Not a college student? Unless you still have your student ID laying around, you can also check if there’s any day of the week where admission is free. Many museums are free on Sundays, so grab a friend and learn something, dammit! It’s a lot cheaper and more interactive than sitting in a college lecture. (But don’t skip class. We don’t condone that.)
Having Fun 👏 Isn’t Hard 👏 When You’ve Got A LIBRARY CARD
Love reading? Don’t buy books — get a library card!
No, you don’t have to actually GO to the library. Use an app like Libby to download ebooks and audiobooks to your phone or e-reader. You’ll support libraries (they need it!) and read fo’ free. And there’s no limit on how many library cards you can get! If there’s multiple libraries in your area (or even your whole state) get as many as you can.
Libraries are also a great way to get involved in your community and often host free events like movie nights, guest speakers and crafting events.
Cut Your Memberships
We love Brooklyn Nine Nine, so we’re not about to sacrifice our Hulu account. And lord knows we need our premium playlists to make it through the age of social distancing, so we can’t cancel Spotify — and we won’t tell you to do the same (unless you want to).
Instead, get together with your friends to buy a family plan! A family plan on Spotify allows 6 people to listen at a time for $15. That means you each get Spotify for $2.50. A pretty sweet deal.
There are other ways to cut membership costs, too. Want to keep going to yoga but don’t want that $150 charge every month? Try ClassPass! You can pick a membership level depending on your budget ($29 for 15 credits, for example) and use those credits at any participating studios and gyms. Some places have classes that only take 1-3 credits. That can get you, like, 8 classes or more for a fraction of the price.
(Also, there’s a secret ClassPass membership that’s only $9 that isn’t advertised on the app. If you get the $29 membership and then try to cancel, they’ll give you a $9 membership with fewer credits. That’s still a few classes a month for the price of a fast food meal.)
Want to go to fancy events and fundraisers in your city? No need to buy a ticket! Just sign up to be a volunteer, and then attend the event for free. You’ll be helping out a great cause, and you’ll get to party the night away (maybe with some free drinks and food involved)!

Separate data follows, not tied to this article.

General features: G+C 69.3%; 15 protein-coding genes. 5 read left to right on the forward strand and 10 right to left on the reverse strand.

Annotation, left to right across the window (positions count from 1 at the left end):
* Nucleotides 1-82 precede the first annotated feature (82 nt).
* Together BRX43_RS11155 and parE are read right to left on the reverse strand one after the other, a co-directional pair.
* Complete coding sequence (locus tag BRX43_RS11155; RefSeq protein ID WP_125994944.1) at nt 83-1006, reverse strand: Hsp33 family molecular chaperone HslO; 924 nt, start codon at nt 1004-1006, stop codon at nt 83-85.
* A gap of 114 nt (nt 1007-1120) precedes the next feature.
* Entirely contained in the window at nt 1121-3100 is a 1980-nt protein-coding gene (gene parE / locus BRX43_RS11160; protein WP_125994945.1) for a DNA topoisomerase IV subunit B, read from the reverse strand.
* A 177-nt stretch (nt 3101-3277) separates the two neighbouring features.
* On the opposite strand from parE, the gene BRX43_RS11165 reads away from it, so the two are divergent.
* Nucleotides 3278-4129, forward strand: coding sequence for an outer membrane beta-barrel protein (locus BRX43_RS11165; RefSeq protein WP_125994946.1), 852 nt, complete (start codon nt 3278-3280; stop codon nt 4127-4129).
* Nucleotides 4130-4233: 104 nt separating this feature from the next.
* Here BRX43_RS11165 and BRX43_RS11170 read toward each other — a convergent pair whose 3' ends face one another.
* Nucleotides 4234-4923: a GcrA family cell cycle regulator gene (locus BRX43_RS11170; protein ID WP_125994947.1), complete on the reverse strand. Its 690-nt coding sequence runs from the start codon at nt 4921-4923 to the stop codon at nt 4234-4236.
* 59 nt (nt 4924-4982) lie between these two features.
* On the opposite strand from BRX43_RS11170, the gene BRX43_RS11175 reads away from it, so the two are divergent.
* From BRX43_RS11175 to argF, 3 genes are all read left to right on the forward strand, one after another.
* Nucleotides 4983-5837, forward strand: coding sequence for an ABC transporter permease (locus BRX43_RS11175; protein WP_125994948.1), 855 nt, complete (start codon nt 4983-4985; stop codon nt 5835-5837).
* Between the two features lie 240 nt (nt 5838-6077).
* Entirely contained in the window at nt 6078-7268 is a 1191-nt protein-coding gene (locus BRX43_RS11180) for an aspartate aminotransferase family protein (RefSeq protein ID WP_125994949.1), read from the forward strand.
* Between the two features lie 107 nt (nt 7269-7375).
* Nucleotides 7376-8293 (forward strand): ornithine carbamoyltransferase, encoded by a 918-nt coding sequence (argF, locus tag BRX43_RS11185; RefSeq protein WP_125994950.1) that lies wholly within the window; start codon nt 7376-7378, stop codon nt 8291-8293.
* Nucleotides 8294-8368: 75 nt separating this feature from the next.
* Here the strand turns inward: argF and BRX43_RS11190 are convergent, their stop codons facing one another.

And remember those libraries we talked about? Look for literacy programs and spend a (free) Saturday giving back to your community.
Have a Picnic
When the weather is nice, it’s super tempting to find a porch for some day drinking. Instead of hitting up that pricey rooftop bar, head to a park! Pack a cooler with cheaper drinks and food and camp out in the sunshine with your friends.
Love exploring downtown? Going to a basketball game? Or maybe you’ve been eating in and cooking for weeks and now you’re meeting your friends for that once-a-month night out. No shame! But you can still save money.
Why buy a $15 Uber or pay for $30 parking? Instead, hop on a Lime scooter or find a bike to rent. You can scoot around downtown for a couple bucks. It’s way more fun than an Uber, and it’s hella cheap. Just, please, obey the rules and don’t scoot drunk. You can get a DUI on a scooter.
Turn off Your In-App Purchases
We may not all be Phone gamers, but those of us that are often fall prey to in-app purchases. And those 99 cent and $4.99 purchases can add up over the course of a year — sometimes to the tune of a few hundred dollars.
The theme of this post is this: the little things add up. So do yourself a favor and turn off in-app purchases in Settings. If there’s a game or Gem pack you really want, you can turn off the restriction easily — but at least it makes you pause and think about if you really need to make that purchase before you just hit the button.